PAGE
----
News Release

Researchers discover cool-burning flames in space that could lead to better engines here on earth

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Screen shots taken during one of the FLEX experiments. 

San Diego, Calif. July 28 -- A team of international researchers has discovered a new type of cool burning flames that could lead to cleaner, more efficient engines for cars. The discovery was made during a series of experiments on the International Space Station by a team led by Forman Williams, a professor of mechanical and aerospace engineering at the University of California, San Diego. Researchers detailed their findings last month in the journal Microgravity Science and Technology.

“We observed something that we didn’t think could exist,” Williams said.

A better understanding of the cool flames’ chemistry could help improve  internal combustion engines in cars, for example by developing homogenous-charge compression ignition. This technology is not currently available in cars. But it could potentially lead to engines that burn fuel at cooler temperatures, emitting fewer pollutants such as soot and nitric oxide and nitrogen dioxide, also known as NOx, while still being efficient.

During the experiments, researchers ignited large droplets of heptane fuel. At first, it looked like the flames had extinguished themselves, just as they would have on earth. But sensors showed that the heptane was still burning, although the resulting cool flames were invisible to the naked eye.

The cool flames occurred in a wide range of environments, including air similar to the earth’s atmosphere and atmospheres diluted with nitrogen, carbon dioxide and helium. The resulting combustion reaction creates toxic products, such as carbon monoxide and formaldehyde, which in turn burn off.

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Picture of the FLEX experiment set up on the International Space Station.
More pictures available here.

Researchers believe that the cool flames are the result of elementary chemical reactions that do not have the time to develop around burning fuel droplets on earth, where they can only exist for a very short period of time.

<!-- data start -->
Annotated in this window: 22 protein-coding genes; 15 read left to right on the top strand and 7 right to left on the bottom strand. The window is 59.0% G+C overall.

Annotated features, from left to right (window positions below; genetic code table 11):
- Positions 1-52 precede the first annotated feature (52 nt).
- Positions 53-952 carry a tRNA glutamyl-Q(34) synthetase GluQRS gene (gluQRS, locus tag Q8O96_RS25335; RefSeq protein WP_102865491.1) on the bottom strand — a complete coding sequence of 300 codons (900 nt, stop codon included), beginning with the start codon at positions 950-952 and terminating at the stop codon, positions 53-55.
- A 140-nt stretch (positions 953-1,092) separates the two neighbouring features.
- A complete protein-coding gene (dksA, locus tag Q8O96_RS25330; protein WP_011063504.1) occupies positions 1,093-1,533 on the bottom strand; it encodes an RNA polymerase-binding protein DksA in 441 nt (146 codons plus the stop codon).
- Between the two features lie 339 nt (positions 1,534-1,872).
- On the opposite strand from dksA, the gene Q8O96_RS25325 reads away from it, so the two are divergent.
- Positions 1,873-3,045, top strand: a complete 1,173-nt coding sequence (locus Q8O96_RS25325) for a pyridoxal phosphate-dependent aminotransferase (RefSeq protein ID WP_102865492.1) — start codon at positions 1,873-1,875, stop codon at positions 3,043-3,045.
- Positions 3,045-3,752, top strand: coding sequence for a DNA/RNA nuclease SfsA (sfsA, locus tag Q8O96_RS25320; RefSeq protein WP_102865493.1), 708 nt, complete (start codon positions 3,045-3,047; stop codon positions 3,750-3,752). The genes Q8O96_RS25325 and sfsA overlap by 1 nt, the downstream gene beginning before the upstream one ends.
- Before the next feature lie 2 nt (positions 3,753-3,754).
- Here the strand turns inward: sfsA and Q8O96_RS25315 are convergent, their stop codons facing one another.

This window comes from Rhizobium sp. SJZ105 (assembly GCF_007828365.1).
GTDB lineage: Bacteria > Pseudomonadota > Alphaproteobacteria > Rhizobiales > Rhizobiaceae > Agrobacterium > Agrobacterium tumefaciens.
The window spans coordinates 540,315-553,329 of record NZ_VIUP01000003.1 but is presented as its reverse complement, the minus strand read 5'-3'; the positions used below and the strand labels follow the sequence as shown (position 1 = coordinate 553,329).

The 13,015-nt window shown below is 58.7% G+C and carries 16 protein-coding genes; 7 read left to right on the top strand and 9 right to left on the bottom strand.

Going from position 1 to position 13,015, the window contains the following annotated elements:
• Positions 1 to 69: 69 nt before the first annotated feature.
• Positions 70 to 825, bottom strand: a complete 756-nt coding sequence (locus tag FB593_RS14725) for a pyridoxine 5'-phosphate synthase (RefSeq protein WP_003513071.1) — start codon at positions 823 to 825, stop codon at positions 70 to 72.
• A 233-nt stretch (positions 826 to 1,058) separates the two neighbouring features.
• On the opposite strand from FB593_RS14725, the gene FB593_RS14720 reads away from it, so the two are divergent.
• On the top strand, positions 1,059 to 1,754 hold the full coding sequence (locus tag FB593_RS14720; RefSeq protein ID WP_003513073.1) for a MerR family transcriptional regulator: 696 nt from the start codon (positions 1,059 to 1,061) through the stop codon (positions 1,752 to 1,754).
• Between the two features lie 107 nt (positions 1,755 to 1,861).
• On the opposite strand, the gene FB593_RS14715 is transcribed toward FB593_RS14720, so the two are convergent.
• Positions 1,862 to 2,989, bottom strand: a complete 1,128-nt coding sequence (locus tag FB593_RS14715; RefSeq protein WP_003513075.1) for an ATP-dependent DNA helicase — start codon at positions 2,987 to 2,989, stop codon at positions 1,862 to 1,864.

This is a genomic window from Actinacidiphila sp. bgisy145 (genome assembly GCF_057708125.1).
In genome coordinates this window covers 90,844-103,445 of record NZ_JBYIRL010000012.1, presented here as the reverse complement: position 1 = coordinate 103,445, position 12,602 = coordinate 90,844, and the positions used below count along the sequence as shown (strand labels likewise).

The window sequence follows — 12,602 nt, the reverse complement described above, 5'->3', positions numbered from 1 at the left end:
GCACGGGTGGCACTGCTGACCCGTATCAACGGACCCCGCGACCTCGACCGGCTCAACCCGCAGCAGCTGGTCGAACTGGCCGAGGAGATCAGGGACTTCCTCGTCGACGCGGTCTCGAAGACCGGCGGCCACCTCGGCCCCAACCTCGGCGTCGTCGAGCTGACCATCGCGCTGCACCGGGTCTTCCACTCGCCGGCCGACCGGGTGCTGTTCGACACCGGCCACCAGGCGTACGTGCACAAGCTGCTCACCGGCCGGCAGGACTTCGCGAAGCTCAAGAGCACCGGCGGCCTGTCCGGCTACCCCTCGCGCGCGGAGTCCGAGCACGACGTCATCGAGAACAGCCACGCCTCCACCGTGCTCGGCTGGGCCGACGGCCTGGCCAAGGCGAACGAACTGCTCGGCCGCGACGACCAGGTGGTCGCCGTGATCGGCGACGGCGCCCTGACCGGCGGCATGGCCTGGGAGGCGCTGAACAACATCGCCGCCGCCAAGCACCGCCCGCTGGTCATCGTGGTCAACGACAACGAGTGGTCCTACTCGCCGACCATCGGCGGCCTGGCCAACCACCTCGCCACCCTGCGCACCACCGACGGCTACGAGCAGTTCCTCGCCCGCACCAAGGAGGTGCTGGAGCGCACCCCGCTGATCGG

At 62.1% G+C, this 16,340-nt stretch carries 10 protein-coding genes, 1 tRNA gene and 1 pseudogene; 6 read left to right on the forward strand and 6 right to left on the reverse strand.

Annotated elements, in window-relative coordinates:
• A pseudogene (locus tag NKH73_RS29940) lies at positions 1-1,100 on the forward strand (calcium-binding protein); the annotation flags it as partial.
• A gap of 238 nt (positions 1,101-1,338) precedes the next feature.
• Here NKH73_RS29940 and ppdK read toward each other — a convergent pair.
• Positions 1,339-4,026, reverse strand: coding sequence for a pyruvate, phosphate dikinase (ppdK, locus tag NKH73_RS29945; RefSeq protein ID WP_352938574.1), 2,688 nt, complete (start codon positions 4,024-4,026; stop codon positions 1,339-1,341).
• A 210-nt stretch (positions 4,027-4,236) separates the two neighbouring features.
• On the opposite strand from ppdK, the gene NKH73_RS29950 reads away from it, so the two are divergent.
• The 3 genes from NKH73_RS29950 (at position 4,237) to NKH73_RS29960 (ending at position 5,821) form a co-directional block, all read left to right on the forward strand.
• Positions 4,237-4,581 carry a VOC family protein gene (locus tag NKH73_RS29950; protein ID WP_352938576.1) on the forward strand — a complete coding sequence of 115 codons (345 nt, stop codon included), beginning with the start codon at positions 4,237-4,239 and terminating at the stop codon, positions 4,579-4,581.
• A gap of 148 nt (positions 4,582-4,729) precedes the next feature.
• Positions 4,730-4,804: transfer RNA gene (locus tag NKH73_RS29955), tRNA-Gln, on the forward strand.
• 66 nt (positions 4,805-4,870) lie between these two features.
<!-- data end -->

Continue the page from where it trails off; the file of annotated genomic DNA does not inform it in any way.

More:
The difference between earth and the space station is buoyancy. When droplets of fuel burn on earth, buoyancy limits the amount of time gases can hang around in the high temperature zone around the droplets. So there isn’t enough time for the droplets’ chemistry to support the cool flames. But in micro-gravity, there is no buoyancy, so there is enough time for the gases to stay around the droplets and for that chemistry to develop.

The challenge for future applications is to get the right mix of fuels to generate this cool flame combustion here on earth. To investigate this question, NASA is planning a new series of experiments tentatively called COOL FLAME INVESTIGATION, starting next winter and continuing for about a year.

Researchers emphasized that the research is only possible on the ISS, where scientists have access to a microgravity environment that provides a sufficient amount of test time for cool flames to occur. All the experiments take place in the Multiuser Droplet Combustion Apparatus that can generate and ignite droplets from different fuels in different atmospheric conditions. The chamber is crammed with sensors and equipped with video cameras that record experiments. The chamber is inside an experimental facility called the Combustion Integrated Rack, which is roughly the size of a 5.5-foot bookcase and weighs close to 560 lbs and which records the data and transmits it to ground. The Combustion Integrated Rack is located in the Destiny module of the ISS.

“Things can happen out there that can’t happen here,” Williams said.

Williams has been working on fire research and fire safety with NASA since the 1970s. You will not, however, find him on the space station. The experiments are run by remote control from NASA’s John Glenn Research Center in Cleveland. Results were analyzed by a team of scientists from UC San Diego, the University of Connecticut, NASA, Princeton, the University of South Carolina, UC Davis, and Cornell.

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Astronaut Mike Fincke pictured to the left of the Combustion Integrated Rack facility installed in the Destiny module of the ISS shortly after installation.
Photo: NASA
Media Contacts

Ioana Patringenaru
Jacobs School of Engineering